Venture Capital – UK high-tech delivers stunning returns

Figures published by the British Venture Capital Association (BVCA) should challenge institutional preconceptions regarding the performance of high-technology venture investments. The survey, the first of its kind, was carried out in conjunction with The WM Company. The UK High Technology Venture Capital Performance Measurement Survey reveals that, overall, high technology investments have produced an average return of 23 per cent per annum and a return multiple of 2.9 times cost during their lifetime.

The performance research, covering the period from inception to end December 1998, was undertaken on a by investment’ basis in order to give a more precise picture of the returns derived from high-technology investment In previous BVCA/WM performance surveys, returns from such investments have been aggregated within the early-stage and generalist fund categories and have therefore, to a great extent, been masked.

As ever with performance surveys, considerable variations underlie the pooled figures. Early-stage investments in the communications sector emerge as the real winners, delivering a staggering 58 per cent IRR, equivalent to a cost multiple of 7.7. Buyouts and buy-ins of communications companies were also strong performers, returning 4.7 times cost to investors, corresponding to an IRR of 31 per cent.

The survey shows that, in sharp contrast to the UK fund population as a whole, in the high-technology sectors early-stage investments have outperformed buyouts, generating an annual IRR of 28.3 percent compared with the 19.5 per cent delivered by buyouts of technology-based companies. Expansion stage investment in the high-tech sectors produced a 15 per cent IRR, returning 2.2 times cost; within this stage category, IT companies performed better than biotech/healthcare, commun-ications or electronics and engineering deals. Communications sector deals outperformed IT investments at all stages except expansion, where IT companies delivered an 18.8 per cent IRR to investors and a cash multiple of 3.7, whereas similar investments in the communications sector generated an annual return of 17.5 per cent and a 1.9 multiple of investment cost.

Electronics and engineering investments showed the lowest overall returns and – somewhat surprisingly – were outperformed by biotechnology/healthcare sector deals at every investment stage.

It is difficult accurately to compare the figures for UK high-tech performance with US venture fund returns because of the by investment’ methodology used in the UK fund survey as opposed to the fund analysis used for the Venture Economics’ US benchmarks. As a yardstick, however, according to Venture Economics’ Investment Benchmarks survey, the cumulative capital-weighted IRR at end December 1998 for US early-stage funds was 21.5 per cent, for seed funds 7.6 per cent, for balanced vehicles 14.3 per cent and for later-stage venture funds only 1.5 per cent. It should be noted that these figures apply to the entire spectrum of venture funds rather than purely to high-technology vehicles.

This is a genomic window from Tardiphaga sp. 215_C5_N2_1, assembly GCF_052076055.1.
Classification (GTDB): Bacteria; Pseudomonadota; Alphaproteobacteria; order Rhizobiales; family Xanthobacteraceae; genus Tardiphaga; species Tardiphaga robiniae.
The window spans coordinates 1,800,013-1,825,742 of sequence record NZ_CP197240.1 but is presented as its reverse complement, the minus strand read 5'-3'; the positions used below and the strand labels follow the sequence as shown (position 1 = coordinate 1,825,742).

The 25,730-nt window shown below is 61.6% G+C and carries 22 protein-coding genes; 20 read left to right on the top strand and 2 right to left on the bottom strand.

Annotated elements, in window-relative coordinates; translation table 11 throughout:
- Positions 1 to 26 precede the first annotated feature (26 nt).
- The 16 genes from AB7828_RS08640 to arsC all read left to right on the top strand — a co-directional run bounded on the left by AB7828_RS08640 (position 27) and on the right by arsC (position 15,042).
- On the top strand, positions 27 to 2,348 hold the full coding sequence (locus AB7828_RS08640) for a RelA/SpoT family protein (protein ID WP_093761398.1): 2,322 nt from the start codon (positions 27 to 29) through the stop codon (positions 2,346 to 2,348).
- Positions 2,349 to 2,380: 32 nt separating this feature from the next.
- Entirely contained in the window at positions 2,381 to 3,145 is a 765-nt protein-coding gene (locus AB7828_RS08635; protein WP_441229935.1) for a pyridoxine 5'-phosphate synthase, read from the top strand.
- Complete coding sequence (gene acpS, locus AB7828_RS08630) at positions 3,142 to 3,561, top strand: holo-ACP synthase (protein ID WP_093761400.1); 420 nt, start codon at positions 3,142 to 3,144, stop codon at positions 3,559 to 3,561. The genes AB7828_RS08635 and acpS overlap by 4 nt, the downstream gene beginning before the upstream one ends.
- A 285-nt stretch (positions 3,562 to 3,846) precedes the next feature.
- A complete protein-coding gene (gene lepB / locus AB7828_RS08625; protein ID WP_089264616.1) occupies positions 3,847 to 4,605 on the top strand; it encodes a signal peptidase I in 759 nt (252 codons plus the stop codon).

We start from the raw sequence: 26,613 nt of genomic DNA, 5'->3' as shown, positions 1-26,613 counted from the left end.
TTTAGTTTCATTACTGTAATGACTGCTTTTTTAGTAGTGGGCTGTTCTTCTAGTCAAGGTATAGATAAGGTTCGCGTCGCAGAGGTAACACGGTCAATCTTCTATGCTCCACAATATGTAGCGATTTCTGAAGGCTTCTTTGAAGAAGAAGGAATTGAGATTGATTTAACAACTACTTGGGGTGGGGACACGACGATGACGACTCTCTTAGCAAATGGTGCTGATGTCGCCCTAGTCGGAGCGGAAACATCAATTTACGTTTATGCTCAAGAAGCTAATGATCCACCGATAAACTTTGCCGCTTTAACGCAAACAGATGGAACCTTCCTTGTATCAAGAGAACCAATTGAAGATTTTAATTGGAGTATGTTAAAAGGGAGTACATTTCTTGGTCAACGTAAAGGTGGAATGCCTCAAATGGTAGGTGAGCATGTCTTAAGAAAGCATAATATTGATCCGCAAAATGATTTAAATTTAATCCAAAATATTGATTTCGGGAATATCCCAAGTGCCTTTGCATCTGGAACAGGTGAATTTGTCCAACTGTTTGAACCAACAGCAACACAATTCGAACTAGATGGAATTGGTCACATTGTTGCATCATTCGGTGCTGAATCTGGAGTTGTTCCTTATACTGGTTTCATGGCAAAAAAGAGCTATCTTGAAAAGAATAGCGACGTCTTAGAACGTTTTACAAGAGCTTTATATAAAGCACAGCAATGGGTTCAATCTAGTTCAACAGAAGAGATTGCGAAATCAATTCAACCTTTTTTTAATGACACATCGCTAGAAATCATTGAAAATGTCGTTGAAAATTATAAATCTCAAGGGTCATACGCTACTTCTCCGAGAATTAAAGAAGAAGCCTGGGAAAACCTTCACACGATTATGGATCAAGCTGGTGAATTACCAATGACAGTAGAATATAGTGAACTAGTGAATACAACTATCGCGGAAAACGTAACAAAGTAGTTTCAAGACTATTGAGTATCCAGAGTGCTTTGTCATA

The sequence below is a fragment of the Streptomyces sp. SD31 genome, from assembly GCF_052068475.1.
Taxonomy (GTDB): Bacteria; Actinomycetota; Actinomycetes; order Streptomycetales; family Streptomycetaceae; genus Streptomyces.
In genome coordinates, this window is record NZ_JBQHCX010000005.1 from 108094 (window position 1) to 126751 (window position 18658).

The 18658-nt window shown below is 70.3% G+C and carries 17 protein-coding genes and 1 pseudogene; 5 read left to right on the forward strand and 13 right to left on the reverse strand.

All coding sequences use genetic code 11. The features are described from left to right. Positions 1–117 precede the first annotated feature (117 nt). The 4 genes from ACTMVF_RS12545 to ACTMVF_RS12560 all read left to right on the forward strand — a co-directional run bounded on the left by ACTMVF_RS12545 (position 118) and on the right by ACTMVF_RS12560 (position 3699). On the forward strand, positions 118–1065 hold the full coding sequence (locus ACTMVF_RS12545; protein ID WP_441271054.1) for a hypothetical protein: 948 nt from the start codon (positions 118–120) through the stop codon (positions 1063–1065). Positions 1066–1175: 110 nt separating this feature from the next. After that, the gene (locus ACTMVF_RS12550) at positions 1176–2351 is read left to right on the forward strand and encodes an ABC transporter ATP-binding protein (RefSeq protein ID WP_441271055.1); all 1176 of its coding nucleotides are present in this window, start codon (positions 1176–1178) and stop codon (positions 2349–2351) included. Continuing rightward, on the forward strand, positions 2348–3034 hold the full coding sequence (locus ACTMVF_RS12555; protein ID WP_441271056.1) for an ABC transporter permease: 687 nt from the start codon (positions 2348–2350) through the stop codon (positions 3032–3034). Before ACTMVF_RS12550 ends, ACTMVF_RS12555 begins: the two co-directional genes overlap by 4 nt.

The UK survey also explodes the myth that early-stage investments necessarily have extended exit horizons. Overall, high-technology investments are held for an average of 4.6 years from initial investment to exit. The average life span for exited early-stage investments, however, was just 3.6 years, compared with 4.5 years for buyouts and buy-ins and a full five years for expansion-stage deals. Biotechnology and healthcare deals had the shortest exit horizon overall, thanks primarily to the brief duration of buyouts and buy-ins in this sector. Although the average time to exit for biotechnology buyouts is 2.6 years, expansion-stage deals in the sector were held for an average of 8.4 years, with a number of such investments having lifetimes of more than ten years.

Dr Paul Castle, the chief executive of MTI Ventures, one of the UK’s longest established early-stage high-tech specialists, was instrumental in the development and design of the performance survey. A longstanding advocate for early-stage technology investments, Castle is clearly delighted with the findings of the survey, which tend to confirm the arguments MTI has consistently propounded. “Although it is too early to have had much market feedback on the survey’s findings, the initial response from opinion formers has been good, and the survey appears to have put technology investment centre stage,” says Castle. “It demonstrates that the results from technology investments, which previously have been subsumed in the aggregated fund performance figures, are very good – and shows that the returns from early-stage deals are the best of all.”

Although the performance data may come as a revelation to some institutions, they held no surprises for MTI, Castle says, pointing out that the figures confirm what MTI has been saying for the last 16 years’.

Any impact the survey may have on UK institutional attitudes to venture investing will take some time to make itself felt. While its findings are encouraging, institutions are likely to wait until a body of data has been built up over several years before making any radical revision of their investment criteria. Nevertheless, as Duke Street’s Edmund Truell, chairman of the BVCA Investor Relations Committee, observes: “These are outstanding returns. If UK pension funds take account of these figures along with the figures in our annual performance measurement survey, it clearly must be time for them to re-evaluate their out-of-date view of venture capital investment and acknowledge its merits.”